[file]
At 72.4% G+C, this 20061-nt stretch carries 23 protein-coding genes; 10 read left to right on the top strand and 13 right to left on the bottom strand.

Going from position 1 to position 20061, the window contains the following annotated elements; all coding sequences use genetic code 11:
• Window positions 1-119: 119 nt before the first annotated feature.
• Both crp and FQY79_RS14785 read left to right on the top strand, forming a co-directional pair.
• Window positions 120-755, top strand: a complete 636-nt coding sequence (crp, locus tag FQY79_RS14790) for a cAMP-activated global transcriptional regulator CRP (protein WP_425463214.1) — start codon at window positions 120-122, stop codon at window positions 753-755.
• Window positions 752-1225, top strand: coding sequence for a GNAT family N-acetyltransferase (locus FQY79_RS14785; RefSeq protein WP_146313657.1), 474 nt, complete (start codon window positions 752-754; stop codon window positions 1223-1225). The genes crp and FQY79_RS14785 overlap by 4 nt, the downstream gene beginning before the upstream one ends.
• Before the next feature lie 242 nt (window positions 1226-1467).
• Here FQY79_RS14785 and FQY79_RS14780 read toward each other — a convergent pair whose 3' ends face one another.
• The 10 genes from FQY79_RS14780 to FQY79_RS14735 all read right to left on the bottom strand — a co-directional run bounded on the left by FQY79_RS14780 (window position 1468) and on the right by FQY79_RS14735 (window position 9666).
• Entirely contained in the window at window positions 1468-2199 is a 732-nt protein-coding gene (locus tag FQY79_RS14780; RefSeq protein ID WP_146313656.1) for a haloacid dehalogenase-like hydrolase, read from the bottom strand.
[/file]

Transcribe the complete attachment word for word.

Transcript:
At 72.4% G+C, this 20061-nt stretch carries 23 protein-coding genes; 10 read left to right on the top strand and 13 right to left on the bottom strand.

Going from position 1 to position 20061, the window contains the following annotated elements; all coding sequences use genetic code 11:
• Window positions 1-119: 119 nt before the first annotated feature.
• Both crp and FQY79_RS14785 read left to right on the top strand, forming a co-directional pair.
• Window positions 120-755, top strand: a complete 636-nt coding sequence (crp, locus tag FQY79_RS14790) for a cAMP-activated global transcriptional regulator CRP (protein WP_425463214.1) — start codon at window positions 120-122, stop codon at window positions 753-755.
• Window positions 752-1225, top strand: coding sequence for a GNAT family N-acetyltransferase (locus FQY79_RS14785; RefSeq protein WP_146313657.1), 474 nt, complete (start codon window positions 752-754; stop codon window positions 1223-1225). The genes crp and FQY79_RS14785 overlap by 4 nt, the downstream gene beginning before the upstream one ends.
• Before the next feature lie 242 nt (window positions 1226-1467).
• Here FQY79_RS14785 and FQY79_RS14780 read toward each other — a convergent pair whose 3' ends face one another.
• The 10 genes from FQY79_RS14780 to FQY79_RS14735 all read right to left on the bottom strand — a co-directional run bounded on the left by FQY79_RS14780 (window position 1468) and on the right by FQY79_RS14735 (window position 9666).
• Entirely contained in the window at window positions 1468-2199 is a 732-nt protein-coding gene (locus tag FQY79_RS14780; RefSeq protein ID WP_146313656.1) for a haloacid dehalogenase-like hydrolase, read from the bottom strand.